With traditional BI solutions, the data model encoded in the semantic layer constrains how analysts can query historical data (see our explanation of this problem here). When analysts are able to develop their own data models, however, they have much more freedom to blend the data sources they need in order to discover new insights.

Additionally, the visualization capabilities of data discovery tools make analysis much simpler by allowing analysts to manipulate data using drag-and-drop gestures in a GUI, instead of writing drawn-out SQL queries to get the data they need.

Such capabilities are clearly more important to buyers than classic issues such as support, mobile compatibility and siloed analytics (e.g., an analytical tool embedded in an HR system that isn’t integrated with other data sources).

Health Care & Manufacturing Are the Major Verticals Interested in Data Discovery

Data discovery tools of course have broad applicability in business analytics. However, certain industries (insurance, financial services, health care etc.) rely far more heavily on trained analysts than others.

Not surprisingly, buyer interest in data discovery tools tends to vary greatly by vertical:

Buyer Interest in Visual Data Discovery by Industry
We can see that interest in visual data discovery is particularly explosive in health care and social services. Manufacturing, interestingly, comes in before financial services in terms of buyer interest in visual data discovery.

However, these buyers are more focused on developing dashboards to deploy across the organization than on serving analyst work groups performing daily ad hoc analyses to diagnose performance issues and identify opportunities.

When we look at buyers who’ve already deployed self-service tools, we can see that manufacturing clearly leads the pack:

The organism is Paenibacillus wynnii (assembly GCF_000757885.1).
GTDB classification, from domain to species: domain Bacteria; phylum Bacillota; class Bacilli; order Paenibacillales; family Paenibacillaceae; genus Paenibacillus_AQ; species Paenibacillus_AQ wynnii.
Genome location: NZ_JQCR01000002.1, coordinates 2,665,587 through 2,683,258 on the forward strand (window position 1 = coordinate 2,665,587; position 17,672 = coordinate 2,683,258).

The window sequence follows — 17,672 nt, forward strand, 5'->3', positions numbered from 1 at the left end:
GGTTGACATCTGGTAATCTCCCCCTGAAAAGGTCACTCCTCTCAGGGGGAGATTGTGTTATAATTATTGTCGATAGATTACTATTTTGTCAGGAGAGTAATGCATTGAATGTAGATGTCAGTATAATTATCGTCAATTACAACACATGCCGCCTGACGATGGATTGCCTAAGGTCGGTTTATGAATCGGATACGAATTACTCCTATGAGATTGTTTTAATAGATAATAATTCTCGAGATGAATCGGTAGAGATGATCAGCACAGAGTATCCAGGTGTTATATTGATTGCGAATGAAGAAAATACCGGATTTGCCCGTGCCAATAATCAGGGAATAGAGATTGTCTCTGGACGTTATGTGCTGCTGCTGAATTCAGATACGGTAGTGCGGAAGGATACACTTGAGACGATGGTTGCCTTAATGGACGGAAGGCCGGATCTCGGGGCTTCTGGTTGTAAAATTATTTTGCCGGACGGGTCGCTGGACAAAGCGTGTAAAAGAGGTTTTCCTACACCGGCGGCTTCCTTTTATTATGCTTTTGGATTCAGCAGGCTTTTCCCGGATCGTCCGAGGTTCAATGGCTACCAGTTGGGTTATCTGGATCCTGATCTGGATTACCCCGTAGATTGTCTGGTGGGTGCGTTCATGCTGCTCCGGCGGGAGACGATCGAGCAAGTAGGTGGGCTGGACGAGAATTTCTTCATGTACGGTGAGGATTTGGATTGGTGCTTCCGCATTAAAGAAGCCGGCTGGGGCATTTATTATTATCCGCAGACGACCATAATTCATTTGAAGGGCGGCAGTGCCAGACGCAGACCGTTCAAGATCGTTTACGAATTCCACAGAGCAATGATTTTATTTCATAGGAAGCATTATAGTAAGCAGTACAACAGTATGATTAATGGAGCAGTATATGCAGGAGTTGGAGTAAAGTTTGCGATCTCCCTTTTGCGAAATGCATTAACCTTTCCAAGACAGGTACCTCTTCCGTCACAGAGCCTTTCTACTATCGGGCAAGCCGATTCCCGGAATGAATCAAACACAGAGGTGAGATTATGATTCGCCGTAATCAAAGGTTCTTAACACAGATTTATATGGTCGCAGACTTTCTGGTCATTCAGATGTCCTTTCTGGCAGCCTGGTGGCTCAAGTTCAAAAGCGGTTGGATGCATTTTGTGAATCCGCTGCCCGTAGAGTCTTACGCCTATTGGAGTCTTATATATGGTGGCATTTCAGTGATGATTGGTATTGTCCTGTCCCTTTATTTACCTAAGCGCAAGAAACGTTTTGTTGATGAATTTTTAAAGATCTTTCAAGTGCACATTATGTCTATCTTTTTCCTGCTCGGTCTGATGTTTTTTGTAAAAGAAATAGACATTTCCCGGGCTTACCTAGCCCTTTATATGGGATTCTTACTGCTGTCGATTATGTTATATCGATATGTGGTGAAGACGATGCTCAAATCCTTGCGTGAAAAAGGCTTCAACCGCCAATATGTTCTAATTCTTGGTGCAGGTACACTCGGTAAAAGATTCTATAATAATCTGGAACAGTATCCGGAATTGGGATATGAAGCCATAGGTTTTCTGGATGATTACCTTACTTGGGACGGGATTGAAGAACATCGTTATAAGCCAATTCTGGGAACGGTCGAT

Self-Service Tool Adoption by Industry
Another interesting demographic present in both of the above charts is software vendors/IT consultancies. These organizations are primarily looking to improve analytics on customer data. Given the highly competitive nature of most software-as-a-service (SaaS) markets, it’s not surprising that businesses are turning to analytics to gain an edge.

Buyer Demographics

Many of the data discovery buyers in our sample have fairly deep pockets. Over a fourth are generating more than $300 million in annual revenue:

Data Discovery Buyer Size by Annual Revenue 
This chart shows that data discovery is still largely an enterprise market. That said, 31 percent of the buyers in our sample are generating $50 million or less in annual revenue, so full-blown expansion into the SMB space is only a matter of time.

The buyers in our sample also have plans to roll out data discovery solutions to fairly large groups:

Planned Number of Users for Data Discovery Deployments
Around a fourth of our sample is planning to use data discovery tools in small work groups (10 analysts or fewer). However, a good number are planning to roll out dashboards to broader populations of end users.

These more sweeping plans, where the data discovery tool is one of the primary ways in which dashboards spread through the organization, also demonstrate the influence of self-service BI on traditional BI territory.


It’s clear from the analysis we’ve performed that businesses are increasingly turning to data discovery solutions instead of traditional BI platforms. While many organizations are seeking to supplement the capabilities of their existing systems with visual data discovery, others are foregoing the data warehouse entirely.

Additionally, many buyers are planning massive dashboard rollouts for their data discovery tools, indicating that these tools are replacing enterprise platforms focused on IT-directed reporting for basic purposes such as tracking key performance indicators (KPIs).

Buyers are increasingly guided by concerns with analytical flexibility, data visualization and even the aesthetics of the tools they’re using. In particular, more than a third of both data discovery and traditional BI buyers mention ease of use as a primary selection criterion.

These findings point to a BI market in transition, guided increasingly by a concern with democratic data access and friendly interfaces for less technically inclined users. This is in contrast with the traditional mission of setting up a BI system to serve as a tightly controlled “single source of truth” about business performance across the organization.

Note: You can find more information about our methodology here.